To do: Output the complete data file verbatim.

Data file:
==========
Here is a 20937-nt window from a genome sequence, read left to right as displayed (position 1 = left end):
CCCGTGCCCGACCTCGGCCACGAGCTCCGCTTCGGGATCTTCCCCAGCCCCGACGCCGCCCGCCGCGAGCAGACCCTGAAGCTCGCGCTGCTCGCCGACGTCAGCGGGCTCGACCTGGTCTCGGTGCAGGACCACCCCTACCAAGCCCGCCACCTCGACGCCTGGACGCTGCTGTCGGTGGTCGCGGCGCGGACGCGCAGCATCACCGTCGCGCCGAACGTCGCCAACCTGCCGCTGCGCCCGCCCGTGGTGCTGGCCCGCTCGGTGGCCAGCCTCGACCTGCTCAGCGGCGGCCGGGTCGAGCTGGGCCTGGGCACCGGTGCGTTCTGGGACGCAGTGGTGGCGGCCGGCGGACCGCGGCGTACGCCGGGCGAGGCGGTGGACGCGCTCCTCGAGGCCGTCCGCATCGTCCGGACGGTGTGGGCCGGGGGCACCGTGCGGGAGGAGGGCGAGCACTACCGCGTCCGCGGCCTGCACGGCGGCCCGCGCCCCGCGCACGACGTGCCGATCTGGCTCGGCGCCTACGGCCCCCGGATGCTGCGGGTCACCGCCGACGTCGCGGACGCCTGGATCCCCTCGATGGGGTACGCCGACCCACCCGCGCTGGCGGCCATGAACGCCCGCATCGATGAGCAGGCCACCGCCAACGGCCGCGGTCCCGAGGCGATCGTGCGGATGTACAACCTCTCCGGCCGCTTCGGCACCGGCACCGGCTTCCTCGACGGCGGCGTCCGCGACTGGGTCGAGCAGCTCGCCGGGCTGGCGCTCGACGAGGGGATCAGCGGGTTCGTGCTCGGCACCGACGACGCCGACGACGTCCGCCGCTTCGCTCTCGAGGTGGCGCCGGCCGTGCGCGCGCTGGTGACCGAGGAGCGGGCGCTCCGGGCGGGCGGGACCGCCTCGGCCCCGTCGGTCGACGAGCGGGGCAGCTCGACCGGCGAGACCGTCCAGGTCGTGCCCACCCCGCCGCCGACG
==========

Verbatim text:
Here is a 20937-nt window from a genome sequence, read left to right as displayed (position 1 = left end):
CCCGTGCCCGACCTCGGCCACGAGCTCCGCTTCGGGATCTTCCCCAGCCCCGACGCCGCCCGCCGCGAGCAGACCCTGAAGCTCGCGCTGCTCGCCGACGTCAGCGGGCTCGACCTGGTCTCGGTGCAGGACCACCCCTACCAAGCCCGCCACCTCGACGCCTGGACGCTGCTGTCGGTGGTCGCGGCGCGGACGCGCAGCATCACCGTCGCGCCGAACGTCGCCAACCTGCCGCTGCGCCCGCCCGTGGTGCTGGCCCGCTCGGTGGCCAGCCTCGACCTGCTCAGCGGCGGCCGGGTCGAGCTGGGCCTGGGCACCGGTGCGTTCTGGGACGCAGTGGTGGCGGCCGGCGGACCGCGGCGTACGCCGGGCGAGGCGGTGGACGCGCTCCTCGAGGCCGTCCGCATCGTCCGGACGGTGTGGGCCGGGGGCACCGTGCGGGAGGAGGGCGAGCACTACCGCGTCCGCGGCCTGCACGGCGGCCCGCGCCCCGCGCACGACGTGCCGATCTGGCTCGGCGCCTACGGCCCCCGGATGCTGCGGGTCACCGCCGACGTCGCGGACGCCTGGATCCCCTCGATGGGGTACGCCGACCCACCCGCGCTGGCGGCCATGAACGCCCGCATCGATGAGCAGGCCACCGCCAACGGCCGCGGTCCCGAGGCGATCGTGCGGATGTACAACCTCTCCGGCCGCTTCGGCACCGGCACCGGCTTCCTCGACGGCGGCGTCCGCGACTGGGTCGAGCAGCTCGCCGGGCTGGCGCTCGACGAGGGGATCAGCGGGTTCGTGCTCGGCACCGACGACGCCGACGACGTCCGCCGCTTCGCTCTCGAGGTGGCGCCGGCCGTGCGCGCGCTGGTGACCGAGGAGCGGGCGCTCCGGGCGGGCGGGACCGCCTCGGCCCCGTCGGTCGACGAGCGGGGCAGCTCGACCGGCGAGACCGTCCAGGTCGTGCCCACCCCGCCGCCGACG